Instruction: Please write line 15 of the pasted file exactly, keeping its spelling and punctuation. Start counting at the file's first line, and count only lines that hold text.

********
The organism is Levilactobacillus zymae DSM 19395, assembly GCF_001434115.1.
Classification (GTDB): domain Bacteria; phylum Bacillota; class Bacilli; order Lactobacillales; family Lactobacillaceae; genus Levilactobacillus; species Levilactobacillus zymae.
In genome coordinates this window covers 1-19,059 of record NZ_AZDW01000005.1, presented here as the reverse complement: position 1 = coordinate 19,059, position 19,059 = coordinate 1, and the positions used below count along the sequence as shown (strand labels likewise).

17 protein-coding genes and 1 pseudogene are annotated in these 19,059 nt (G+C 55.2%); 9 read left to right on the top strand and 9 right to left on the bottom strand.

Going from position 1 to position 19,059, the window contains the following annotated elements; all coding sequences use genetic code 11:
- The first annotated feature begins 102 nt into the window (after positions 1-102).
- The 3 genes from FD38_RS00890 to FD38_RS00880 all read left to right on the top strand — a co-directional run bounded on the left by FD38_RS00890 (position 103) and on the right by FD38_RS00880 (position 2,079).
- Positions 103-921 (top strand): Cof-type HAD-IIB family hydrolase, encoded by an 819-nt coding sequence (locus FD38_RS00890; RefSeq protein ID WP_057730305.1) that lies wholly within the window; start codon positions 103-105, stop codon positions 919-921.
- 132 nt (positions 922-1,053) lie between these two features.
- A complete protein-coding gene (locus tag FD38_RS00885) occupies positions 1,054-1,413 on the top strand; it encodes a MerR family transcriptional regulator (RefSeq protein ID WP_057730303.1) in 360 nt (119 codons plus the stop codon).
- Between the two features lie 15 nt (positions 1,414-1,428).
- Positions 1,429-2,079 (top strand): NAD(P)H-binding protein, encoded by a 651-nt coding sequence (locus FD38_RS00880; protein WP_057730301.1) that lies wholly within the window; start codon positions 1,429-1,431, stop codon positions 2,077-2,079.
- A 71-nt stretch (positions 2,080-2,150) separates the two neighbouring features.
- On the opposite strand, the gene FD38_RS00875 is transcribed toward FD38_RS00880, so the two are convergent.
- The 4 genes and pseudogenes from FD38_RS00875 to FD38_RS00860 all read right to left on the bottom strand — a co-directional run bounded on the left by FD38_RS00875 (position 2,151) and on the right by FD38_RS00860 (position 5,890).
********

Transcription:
- The 4 genes and pseudogenes from FD38_RS00875 to FD38_RS00860 all read right to left on the bottom strand — a co-directional run bounded on the left by FD38_RS00875 (position 2,151) and on the right by FD38_RS00860 (position 5,890).